...Dinah Washington. Now I must confess that Ms Washington had not been in the running for this slot (I had been minded to choose a track by Robbie Williams) until I had looked at the make up of the overall list. I hope that her presence gives the end of the list a certain class and distinction. 


So that's it... I'm now off to think about what comes next...


Brighton Rock

Earlier this evening, I went to see Brighton Rock. I should point out that I have neither seen the 1947 version of the film, featuring Richard Attenborough, nor read the novel.

Sam Riley is Pinkie Brown, a runner in a Brighton gang who witnesses the gang's leader (and his mentor) being murdered by a member of a rival gang. He takes the subsequent reprisals too far and murders the man responsible.

Matters are complicated by the presence of Rose (Andrea Riseborough), who has the potential to be a devasting witness should she ever tell the police what she knows, and her employer Ida (Helen Mirren) who was a sometime lover of the deceased. Can Pinkie ensure that Rose doesn't reveal what she knows or will Ida persuade her to speak to to police?

Riley gives a steady and measured performance which takes his character from a wet-behind-the-ears teenager who fluffs his first attempt to revenge the killing to the sociopathic killer whom, it seems, will stop at nothing to avoid capture. Rose can only be described as "dowdy" - a fifties throwback in 1960s Brighton - living with her father and working in a tea room. Her association with Pinkie offers her - she believes - "a life" but she seems, initially at least, unable to step out of her down-trodden role and use the knowledge she has as power and currency. Mirren is great as Ida, exhibiting a steely determination to find out what happened to her "gentlemen friend" and to save Rose fromthe life of a gangster's moll.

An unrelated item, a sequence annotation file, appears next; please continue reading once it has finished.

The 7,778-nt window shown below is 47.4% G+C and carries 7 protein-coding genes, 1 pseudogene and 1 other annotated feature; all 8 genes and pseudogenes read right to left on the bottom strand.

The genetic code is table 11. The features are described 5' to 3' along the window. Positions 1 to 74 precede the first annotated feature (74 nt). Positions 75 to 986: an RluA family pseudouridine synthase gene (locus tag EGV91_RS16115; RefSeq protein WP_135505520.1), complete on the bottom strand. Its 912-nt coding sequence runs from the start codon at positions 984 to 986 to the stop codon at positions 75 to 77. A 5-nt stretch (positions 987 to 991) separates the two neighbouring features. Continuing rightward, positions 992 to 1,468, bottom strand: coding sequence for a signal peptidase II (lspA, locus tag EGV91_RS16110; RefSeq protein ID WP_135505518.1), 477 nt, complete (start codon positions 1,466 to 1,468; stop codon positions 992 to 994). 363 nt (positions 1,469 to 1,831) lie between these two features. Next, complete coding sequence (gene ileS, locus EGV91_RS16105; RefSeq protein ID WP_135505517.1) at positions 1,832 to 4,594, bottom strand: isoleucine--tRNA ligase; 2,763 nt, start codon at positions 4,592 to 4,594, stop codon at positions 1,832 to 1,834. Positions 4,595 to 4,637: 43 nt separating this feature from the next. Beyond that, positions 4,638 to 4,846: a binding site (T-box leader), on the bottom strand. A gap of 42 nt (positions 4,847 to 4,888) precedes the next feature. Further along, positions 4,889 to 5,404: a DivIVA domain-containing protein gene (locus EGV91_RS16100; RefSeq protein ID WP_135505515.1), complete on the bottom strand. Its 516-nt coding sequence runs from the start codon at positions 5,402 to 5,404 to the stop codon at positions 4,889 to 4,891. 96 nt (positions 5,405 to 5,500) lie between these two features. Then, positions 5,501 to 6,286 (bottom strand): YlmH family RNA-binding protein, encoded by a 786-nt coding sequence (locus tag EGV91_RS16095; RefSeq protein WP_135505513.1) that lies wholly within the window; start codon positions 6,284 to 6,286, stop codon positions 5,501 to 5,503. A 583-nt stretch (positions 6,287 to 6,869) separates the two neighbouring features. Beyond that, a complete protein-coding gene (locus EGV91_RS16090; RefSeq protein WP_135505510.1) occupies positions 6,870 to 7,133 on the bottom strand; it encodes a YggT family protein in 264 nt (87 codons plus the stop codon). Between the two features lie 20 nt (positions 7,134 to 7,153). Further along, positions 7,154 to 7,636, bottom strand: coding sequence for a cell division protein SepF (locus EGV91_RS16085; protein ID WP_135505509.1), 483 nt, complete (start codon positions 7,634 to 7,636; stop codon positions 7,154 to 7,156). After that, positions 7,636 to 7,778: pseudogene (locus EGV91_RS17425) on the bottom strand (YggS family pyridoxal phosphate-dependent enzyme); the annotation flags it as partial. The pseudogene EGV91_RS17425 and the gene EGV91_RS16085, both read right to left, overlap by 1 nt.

The film is bleak in its portrayal of human nature - both that of the sociopathic Pinkie and the blindly loving Rose. The palette is equally dark and even the gaitiy of the Palace Pier at night takes on a jaded feel. It is safe to assume that Brighton's tourist authoroties did not have a veto on the portrayal of the city!

For all the inevitabilty of an impending doom, however, the film manages to maintain tension throughout in part due to the score. While other reviewers have described this as bombastic, I felt that this was well judged, adding an additional layer of melodrama.

All in all, I enjoyed this a lot. It is beautifully shot and while the slow pace may not be to everyones taste, it is well worth going to see. Of course, you may have an alternative opinion of this film or be able to compare it to the book or the classic film. If so, please feel feee to share your thoughts below. In the meantime, I'm giving Brighton Rock 7/10.


Monday, 7 February 2011

Donations Gratefully Received

People who know me, or at the very least the ones who would be asked should anything untoward happen to me, are aware that I carry a Donor Card. I am a firm believer in organ donation and would like to see the participation rates raised, so if you're not on the register and you don't carry a card, please consider it - you can find details here and some key facts and figures here.

People who know me are also aware that I am, quite possibly, one of the most squeamish people ever. Horror films and TV medical shows hold pretty similar levels of revulsion for me. They may be surprised, therefore, about something that I have considered before and in recent weeks have started thinking about again - donating not just my organs but my whole body.